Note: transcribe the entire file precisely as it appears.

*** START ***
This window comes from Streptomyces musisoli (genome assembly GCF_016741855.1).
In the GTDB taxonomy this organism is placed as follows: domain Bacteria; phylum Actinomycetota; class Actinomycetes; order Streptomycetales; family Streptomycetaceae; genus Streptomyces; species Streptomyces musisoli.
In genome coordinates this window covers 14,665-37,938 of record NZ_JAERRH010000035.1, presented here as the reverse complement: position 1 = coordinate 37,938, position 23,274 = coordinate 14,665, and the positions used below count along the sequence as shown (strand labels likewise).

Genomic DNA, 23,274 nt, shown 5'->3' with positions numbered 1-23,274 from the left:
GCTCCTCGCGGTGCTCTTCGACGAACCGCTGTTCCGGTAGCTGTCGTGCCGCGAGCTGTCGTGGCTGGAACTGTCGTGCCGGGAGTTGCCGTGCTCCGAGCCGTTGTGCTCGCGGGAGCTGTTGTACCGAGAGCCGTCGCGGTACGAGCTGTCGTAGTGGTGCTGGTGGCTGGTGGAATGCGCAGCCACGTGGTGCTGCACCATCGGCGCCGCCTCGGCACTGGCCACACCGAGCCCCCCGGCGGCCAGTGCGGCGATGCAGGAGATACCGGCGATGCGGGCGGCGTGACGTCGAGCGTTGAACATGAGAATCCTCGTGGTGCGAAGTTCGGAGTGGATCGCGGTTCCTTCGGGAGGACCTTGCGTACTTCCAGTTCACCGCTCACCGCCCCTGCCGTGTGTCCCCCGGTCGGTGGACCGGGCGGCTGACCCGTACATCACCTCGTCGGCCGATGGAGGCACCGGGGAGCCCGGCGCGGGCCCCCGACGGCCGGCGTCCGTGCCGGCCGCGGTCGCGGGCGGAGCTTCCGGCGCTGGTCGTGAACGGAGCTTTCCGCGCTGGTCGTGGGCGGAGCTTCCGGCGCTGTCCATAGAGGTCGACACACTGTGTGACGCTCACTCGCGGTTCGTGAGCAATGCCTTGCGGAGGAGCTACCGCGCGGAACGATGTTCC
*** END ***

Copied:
This window comes from Streptomyces musisoli (genome assembly GCF_016741855.1).
In the GTDB taxonomy this organism is placed as follows: domain Bacteria; phylum Actinomycetota; class Actinomycetes; order Streptomycetales; family Streptomycetaceae; genus Streptomyces; species Streptomyces musisoli.
In genome coordinates this window covers 14,665-37,938 of record NZ_JAERRH010000035.1, presented here as the reverse complement: position 1 = coordinate 37,938, position 23,274 = coordinate 14,665, and the positions used below count along the sequence as shown (strand labels likewise).

Genomic DNA, 23,274 nt, shown 5'->3' with positions numbered 1-23,274 from the left:
GCTCCTCGCGGTGCTCTTCGACGAACCGCTGTTCCGGTAGCTGTCGTGCCGCGAGCTGTCGTGGCTGGAACTGTCGTGCCGGGAGTTGCCGTGCTCCGAGCCGTTGTGCTCGCGGGAGCTGTTGTACCGAGAGCCGTCGCGGTACGAGCTGTCGTAGTGGTGCTGGTGGCTGGTGGAATGCGCAGCCACGTGGTGCTGCACCATCGGCGCCGCCTCGGCACTGGCCACACCGAGCCCCCCGGCGGCCAGTGCGGCGATGCAGGAGATACCGGCGATGCGGGCGGCGTGACGTCGAGCGTTGAACATGAGAATCCTCGTGGTGCGAAGTTCGGAGTGGATCGCGGTTCCTTCGGGAGGACCTTGCGTACTTCCAGTTCACCGCTCACCGCCCCTGCCGTGTGTCCCCCGGTCGGTGGACCGGGCGGCTGACCCGTACATCACCTCGTCGGCCGATGGAGGCACCGGGGAGCCCGGCGCGGGCCCCCGACGGCCGGCGTCCGTGCCGGCCGCGGTCGCGGGCGGAGCTTCCGGCGCTGGTCGTGAACGGAGCTTTCCGCGCTGGTCGTGGGCGGAGCTTCCGGCGCTGTCCATAGAGGTCGACACACTGTGTGACGCTCACTCGCGGTTCGTGAGCAATGCCTTGCGGAGGAGCTACCGCGCGGAACGATGTTCC